Robert Fraisse’s cinematography is also impressive. Shot almost entirely on location throughout Europe the film makes great use of the older style of architecture that we see on display in the various locales that Frankhenheimer employs. Fraisse’s camera captures this nicely, able to concentrate on the drama and the action needed to propel things while still keeping the picture impressive on a visual level. Elia Cmiral contributes a score that works very well in the context of the story. The music in the film accentuates the elements that grab us without distracting from them, highlighting the tension and the more dramatic moments in equally impressive amounts.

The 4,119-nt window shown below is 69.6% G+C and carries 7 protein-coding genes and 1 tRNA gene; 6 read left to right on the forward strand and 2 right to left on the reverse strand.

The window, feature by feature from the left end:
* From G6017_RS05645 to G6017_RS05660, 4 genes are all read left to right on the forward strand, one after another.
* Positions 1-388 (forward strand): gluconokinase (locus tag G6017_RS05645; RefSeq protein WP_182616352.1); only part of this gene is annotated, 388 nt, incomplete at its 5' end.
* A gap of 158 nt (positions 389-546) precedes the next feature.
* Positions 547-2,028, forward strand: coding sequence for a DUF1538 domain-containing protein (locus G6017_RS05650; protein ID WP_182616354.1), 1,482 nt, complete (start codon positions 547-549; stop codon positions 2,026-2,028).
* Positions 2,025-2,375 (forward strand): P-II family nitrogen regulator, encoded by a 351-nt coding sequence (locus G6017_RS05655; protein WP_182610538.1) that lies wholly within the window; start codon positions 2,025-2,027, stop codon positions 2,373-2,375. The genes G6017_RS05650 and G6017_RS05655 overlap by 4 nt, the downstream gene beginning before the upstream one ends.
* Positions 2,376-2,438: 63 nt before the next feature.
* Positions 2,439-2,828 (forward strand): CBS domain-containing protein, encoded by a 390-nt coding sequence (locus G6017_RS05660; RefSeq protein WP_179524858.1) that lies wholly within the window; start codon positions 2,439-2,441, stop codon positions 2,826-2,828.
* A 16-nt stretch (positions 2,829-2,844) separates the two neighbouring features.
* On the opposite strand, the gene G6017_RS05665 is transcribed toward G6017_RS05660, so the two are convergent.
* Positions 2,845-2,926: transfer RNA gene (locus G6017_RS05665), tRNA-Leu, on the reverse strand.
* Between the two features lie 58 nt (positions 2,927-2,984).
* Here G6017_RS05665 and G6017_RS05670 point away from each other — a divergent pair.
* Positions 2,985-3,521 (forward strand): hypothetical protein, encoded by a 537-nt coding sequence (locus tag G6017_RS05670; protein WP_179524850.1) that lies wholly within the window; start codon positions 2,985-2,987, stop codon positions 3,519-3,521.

Of course, a big part of the draw for the film is the cast. It’s fair to say at this point that Robert De Niro has become self-parodic to a large degree, having accepted roles far beneath those he took in his heyday. In Ronin he’s excellent. Well cast as the tough as nails former C.I.A. agent that holds it all together, he uses that inimitable screen presence that he made such a name for himself with to cut quite an imposing figure. Every bit De Niro’s equal in the film is Jean Reno, who plays the quiet, cool French assassin with plenty of cool charisma. The rest of the cast do fine work as well, but De Niro and Reno really shine here.

    Video/Audio/Extras: